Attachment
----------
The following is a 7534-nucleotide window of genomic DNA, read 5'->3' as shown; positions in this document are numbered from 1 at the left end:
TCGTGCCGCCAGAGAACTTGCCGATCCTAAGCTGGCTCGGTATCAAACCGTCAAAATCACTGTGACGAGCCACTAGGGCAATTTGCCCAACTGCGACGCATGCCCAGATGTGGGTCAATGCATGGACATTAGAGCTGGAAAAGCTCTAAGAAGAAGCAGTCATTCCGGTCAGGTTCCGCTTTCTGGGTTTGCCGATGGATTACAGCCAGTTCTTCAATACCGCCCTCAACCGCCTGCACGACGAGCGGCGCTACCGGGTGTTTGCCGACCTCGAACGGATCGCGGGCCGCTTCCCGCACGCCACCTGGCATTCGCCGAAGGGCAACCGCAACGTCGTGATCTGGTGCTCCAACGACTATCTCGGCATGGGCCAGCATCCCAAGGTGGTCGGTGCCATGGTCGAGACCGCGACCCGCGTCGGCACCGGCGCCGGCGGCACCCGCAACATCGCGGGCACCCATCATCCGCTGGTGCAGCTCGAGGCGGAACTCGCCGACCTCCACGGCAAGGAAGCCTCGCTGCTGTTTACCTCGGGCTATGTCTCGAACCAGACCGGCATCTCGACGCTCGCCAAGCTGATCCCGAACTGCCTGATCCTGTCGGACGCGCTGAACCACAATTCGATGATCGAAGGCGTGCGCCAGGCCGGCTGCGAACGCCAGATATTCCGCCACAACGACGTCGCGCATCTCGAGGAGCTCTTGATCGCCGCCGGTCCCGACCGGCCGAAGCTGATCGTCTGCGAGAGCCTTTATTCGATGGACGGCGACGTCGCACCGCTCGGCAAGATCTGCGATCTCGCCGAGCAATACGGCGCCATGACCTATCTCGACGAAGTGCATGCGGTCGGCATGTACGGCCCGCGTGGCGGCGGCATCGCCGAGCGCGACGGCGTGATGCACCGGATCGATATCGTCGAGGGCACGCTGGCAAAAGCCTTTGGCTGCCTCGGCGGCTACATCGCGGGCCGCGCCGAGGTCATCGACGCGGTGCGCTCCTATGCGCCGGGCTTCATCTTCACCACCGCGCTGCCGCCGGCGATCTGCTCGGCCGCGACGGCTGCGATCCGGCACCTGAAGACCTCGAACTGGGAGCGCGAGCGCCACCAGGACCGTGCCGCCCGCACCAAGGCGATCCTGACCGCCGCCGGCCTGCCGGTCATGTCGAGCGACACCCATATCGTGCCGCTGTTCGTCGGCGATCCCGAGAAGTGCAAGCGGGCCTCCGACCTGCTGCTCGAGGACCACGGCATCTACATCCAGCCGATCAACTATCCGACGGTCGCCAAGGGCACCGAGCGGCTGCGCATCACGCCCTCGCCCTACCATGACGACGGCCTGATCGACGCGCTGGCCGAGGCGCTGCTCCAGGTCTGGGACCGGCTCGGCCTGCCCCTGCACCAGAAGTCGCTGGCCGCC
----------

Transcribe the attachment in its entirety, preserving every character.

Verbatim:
The following is a 7534-nucleotide window of genomic DNA, read 5'->3' as shown; positions in this document are numbered from 1 at the left end:
TCGTGCCGCCAGAGAACTTGCCGATCCTAAGCTGGCTCGGTATCAAACCGTCAAAATCACTGTGACGAGCCACTAGGGCAATTTGCCCAACTGCGACGCATGCCCAGATGTGGGTCAATGCATGGACATTAGAGCTGGAAAAGCTCTAAGAAGAAGCAGTCATTCCGGTCAGGTTCCGCTTTCTGGGTTTGCCGATGGATTACAGCCAGTTCTTCAATACCGCCCTCAACCGCCTGCACGACGAGCGGCGCTACCGGGTGTTTGCCGACCTCGAACGGATCGCGGGCCGCTTCCCGCACGCCACCTGGCATTCGCCGAAGGGCAACCGCAACGTCGTGATCTGGTGCTCCAACGACTATCTCGGCATGGGCCAGCATCCCAAGGTGGTCGGTGCCATGGTCGAGACCGCGACCCGCGTCGGCACCGGCGCCGGCGGCACCCGCAACATCGCGGGCACCCATCATCCGCTGGTGCAGCTCGAGGCGGAACTCGCCGACCTCCACGGCAAGGAAGCCTCGCTGCTGTTTACCTCGGGCTATGTCTCGAACCAGACCGGCATCTCGACGCTCGCCAAGCTGATCCCGAACTGCCTGATCCTGTCGGACGCGCTGAACCACAATTCGATGATCGAAGGCGTGCGCCAGGCCGGCTGCGAACGCCAGATATTCCGCCACAACGACGTCGCGCATCTCGAGGAGCTCTTGATCGCCGCCGGTCCCGACCGGCCGAAGCTGATCGTCTGCGAGAGCCTTTATTCGATGGACGGCGACGTCGCACCGCTCGGCAAGATCTGCGATCTCGCCGAGCAATACGGCGCCATGACCTATCTCGACGAAGTGCATGCGGTCGGCATGTACGGCCCGCGTGGCGGCGGCATCGCCGAGCGCGACGGCGTGATGCACCGGATCGATATCGTCGAGGGCACGCTGGCAAAAGCCTTTGGCTGCCTCGGCGGCTACATCGCGGGCCGCGCCGAGGTCATCGACGCGGTGCGCTCCTATGCGCCGGGCTTCATCTTCACCACCGCGCTGCCGCCGGCGATCTGCTCGGCCGCGACGGCTGCGATCCGGCACCTGAAGACCTCGAACTGGGAGCGCGAGCGCCACCAGGACCGTGCCGCCCGCACCAAGGCGATCCTGACCGCCGCCGGCCTGCCGGTCATGTCGAGCGACACCCATATCGTGCCGCTGTTCGTCGGCGATCCCGAGAAGTGCAAGCGGGCCTCCGACCTGCTGCTCGAGGACCACGGCATCTACATCCAGCCGATCAACTATCCGACGGTCGCCAAGGGCACCGAGCGGCTGCGCATCACGCCCTCGCCCTACCATGACGACGGCCTGATCGACGCGCTGGCCGAGGCGCTGCTCCAGGTCTGGGACCGGCTCGGCCTGCCCCTGCACCAGAAGTCGCTGGCCGCC